A triple header! Three Torahs, no waiting! [Quick, what’s the other Sabbath during the year on which there may be readings from three scrolls?]
In addition to starting the book of Leviticus, which is kind of growing on me (too many years in the Legal department), this Sabbath is Shabbat HaChodesh (Sabbath of THE Month, THE month being Nissan), the last of the four special, pre-Passover Sabbaths having a special second scroll reading. Only this year, it’s the third scroll reading, because it coincides with Rosh Chodesh Nissan, so the second scroll reading is Num. 28:9-15 (good ol’ Numbers 28) on the Rosh Chodesh and Sabbath sacrifices. The final reading is Ex. 12:1-20, which contains instructions for the observance of the first Passover. The haftarah for Shabbat HaChodesh is Ezekiel 45:16-46:18 (45:18-46:13 for Sephardim), a vision of Passover observance in messianic times. Some congregations have the custom of chanting a couple few verses of the Shabbat Rosh Chodesh haftarah (Isaiah 66:1-24) as well. And since it’s Rosh Chodesh, that means several additional Psalms and prayers. It won’t be a short service.
It’s been a long week for me, and it’s not over yet (4 rehearsals, 1 concert, 2 financial meetings, 1 presentation, and 1 short aliyah to read). I have 112 unread messages in my work email inbox, and you don’t want to know how many are in the home account’s inbox. So, I will give you some reasonably meaty (pun half-intended) comments from last year.
This week’s Torah portion contains what is essentially an instruction manual for offering sacrifices: what are appropriate offerings, what the donor does with it (such as laying hands on it), what the priest does with it besides slaughtering it, whether it is entirely burned or just part, the rest to be eaten, who is to eat it, how prescribed offerings may vary with circumstances (i.e., when may a poor person give a less expensive offering) , and so on. And there is the question: why? Why a certain sacrifice for a certain situation and why animal (or meal or fruit) sacrifices at all? The sacrificial system was certainly a way of supporting (and feeding) the priests and Levities, but it was more importantly viewed as a concrete way of coming closer to the Lord. The word for a type of sacrifice, “korban,” has the same root in Hebrew as “to draw near.” And just as we make donations of money (or give flowers and candy according to one cultural stereotype) in honor of something or someone or in memory of someone or because we feel guilty or because we feel thankful or because it’s a holiday, there were sacrifices for all sorts of reasons. This week we read about sacrifices of well-being in Chapter 3 and sin offerings in Chapters 4 and 5. The latter offerings are for guilt incurred by a priest, a chieftain, the whole community, or a single person, when they’ve done something the Lord commanded them not to do. Part is offered on the altar, the hide and flesh are burned completely outside the camp, the priest makes expiation for the guilty. We also start getting into reparations, which involves making restitution for a loss incurred (“principal”), plus a penalty of “a fifth” (which is actually a fourth – that is, it’s a fourth of the principal, making it a fifth of the principal plus penalty).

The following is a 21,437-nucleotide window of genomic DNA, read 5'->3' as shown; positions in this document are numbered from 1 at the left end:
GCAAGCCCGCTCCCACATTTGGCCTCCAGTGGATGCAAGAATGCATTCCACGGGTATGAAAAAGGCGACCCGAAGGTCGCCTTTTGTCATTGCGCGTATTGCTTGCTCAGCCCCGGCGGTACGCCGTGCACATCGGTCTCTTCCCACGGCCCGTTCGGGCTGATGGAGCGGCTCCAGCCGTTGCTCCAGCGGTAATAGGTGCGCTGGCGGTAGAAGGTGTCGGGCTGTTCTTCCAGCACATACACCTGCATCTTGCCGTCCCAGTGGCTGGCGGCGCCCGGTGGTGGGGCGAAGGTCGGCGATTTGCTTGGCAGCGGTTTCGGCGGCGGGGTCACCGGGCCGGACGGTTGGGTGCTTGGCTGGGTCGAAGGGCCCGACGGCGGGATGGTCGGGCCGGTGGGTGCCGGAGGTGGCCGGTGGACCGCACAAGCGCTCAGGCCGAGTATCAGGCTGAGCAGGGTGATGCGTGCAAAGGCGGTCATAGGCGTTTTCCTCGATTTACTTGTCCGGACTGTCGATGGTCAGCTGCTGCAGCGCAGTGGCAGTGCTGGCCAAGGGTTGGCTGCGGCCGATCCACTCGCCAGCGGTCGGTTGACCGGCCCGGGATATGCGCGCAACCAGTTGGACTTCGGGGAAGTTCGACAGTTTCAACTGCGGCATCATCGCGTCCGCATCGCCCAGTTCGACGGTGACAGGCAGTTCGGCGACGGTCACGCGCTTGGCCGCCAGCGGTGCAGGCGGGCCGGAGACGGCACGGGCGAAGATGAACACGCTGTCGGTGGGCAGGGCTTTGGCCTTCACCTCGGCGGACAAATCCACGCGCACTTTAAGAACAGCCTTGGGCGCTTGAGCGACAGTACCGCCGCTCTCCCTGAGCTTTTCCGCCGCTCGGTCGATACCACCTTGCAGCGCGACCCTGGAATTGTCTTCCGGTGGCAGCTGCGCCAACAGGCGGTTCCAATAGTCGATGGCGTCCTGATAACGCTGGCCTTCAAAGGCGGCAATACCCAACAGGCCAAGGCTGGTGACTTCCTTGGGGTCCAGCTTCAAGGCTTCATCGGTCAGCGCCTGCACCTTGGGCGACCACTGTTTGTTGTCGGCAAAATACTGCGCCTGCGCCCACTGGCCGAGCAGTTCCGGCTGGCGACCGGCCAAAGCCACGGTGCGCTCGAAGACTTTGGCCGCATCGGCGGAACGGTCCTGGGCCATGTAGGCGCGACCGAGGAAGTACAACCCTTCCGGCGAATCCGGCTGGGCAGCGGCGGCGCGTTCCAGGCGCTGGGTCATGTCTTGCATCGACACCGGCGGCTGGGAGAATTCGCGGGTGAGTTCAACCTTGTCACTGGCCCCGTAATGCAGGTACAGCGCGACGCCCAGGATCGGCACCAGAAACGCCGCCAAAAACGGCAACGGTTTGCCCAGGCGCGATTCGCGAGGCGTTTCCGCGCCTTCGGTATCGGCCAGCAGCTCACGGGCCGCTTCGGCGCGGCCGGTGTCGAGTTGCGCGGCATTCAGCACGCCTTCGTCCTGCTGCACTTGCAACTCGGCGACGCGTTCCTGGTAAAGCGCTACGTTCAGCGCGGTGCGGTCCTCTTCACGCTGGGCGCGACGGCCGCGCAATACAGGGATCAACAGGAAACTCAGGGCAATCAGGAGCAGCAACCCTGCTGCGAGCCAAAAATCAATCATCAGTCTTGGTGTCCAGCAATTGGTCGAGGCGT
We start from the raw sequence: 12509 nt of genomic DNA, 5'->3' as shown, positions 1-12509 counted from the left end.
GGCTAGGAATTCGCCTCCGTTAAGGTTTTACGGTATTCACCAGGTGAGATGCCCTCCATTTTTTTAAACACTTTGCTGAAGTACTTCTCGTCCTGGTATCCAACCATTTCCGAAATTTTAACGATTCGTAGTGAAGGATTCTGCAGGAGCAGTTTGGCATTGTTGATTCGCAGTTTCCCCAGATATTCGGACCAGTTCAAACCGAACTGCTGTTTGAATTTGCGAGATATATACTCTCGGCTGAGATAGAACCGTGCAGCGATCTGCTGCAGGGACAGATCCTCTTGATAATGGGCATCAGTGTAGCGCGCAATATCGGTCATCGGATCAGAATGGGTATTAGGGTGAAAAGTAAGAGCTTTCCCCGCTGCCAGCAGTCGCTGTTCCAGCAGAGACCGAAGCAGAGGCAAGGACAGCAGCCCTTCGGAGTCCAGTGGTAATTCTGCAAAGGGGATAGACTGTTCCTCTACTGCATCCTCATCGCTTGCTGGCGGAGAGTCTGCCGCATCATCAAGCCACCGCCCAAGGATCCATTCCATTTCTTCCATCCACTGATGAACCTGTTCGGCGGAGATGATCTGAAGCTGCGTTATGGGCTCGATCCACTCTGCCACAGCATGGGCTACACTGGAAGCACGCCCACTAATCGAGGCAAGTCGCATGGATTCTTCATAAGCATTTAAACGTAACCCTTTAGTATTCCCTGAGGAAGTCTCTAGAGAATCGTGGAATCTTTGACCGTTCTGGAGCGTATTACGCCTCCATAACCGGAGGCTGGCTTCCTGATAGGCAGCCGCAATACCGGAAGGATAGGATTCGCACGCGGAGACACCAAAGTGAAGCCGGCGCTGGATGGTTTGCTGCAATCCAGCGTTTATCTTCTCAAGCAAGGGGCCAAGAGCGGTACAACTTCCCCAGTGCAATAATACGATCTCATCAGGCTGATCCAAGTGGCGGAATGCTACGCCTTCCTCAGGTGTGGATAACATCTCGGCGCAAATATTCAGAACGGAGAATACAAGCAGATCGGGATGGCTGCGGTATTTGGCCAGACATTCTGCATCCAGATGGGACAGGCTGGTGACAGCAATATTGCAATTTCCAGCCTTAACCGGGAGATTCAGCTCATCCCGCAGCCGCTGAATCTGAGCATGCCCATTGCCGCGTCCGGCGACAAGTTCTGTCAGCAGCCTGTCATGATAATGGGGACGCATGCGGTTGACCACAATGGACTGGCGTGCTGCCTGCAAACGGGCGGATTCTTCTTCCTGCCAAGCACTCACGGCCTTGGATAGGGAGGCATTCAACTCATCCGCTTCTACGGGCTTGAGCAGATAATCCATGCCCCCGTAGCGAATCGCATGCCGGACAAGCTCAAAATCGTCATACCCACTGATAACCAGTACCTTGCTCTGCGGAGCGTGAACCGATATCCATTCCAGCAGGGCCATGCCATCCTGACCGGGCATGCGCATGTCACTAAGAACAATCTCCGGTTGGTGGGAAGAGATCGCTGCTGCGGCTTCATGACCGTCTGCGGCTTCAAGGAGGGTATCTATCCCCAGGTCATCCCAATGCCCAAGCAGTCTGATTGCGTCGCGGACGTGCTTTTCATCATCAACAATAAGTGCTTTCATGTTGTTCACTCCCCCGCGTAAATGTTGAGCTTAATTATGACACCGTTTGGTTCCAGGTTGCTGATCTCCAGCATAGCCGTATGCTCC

Why animal sacrifices? The sages have argued with each other about that across the centuries, especially Maimonides versus Nachmanides. Maimonides wrote of the sacrificial system as an interim mechanism to wean the Israelites from idolatry (sacrifices to idols -> sacrifices to the Lord -> serving the Lord without sacrifices). Nachmanides dismissed an association of sacrifices per se with idolatry, since sacrifices predated idols (e.g., Cain and Abel, Noah et al.), instead suggesting that the animal sacrifice is offered as a symbolic, concrete substitute for the sinner who offers it. This is discussed by Nehama Leibowitz in New Studies in Vayikra, pp. 1-22.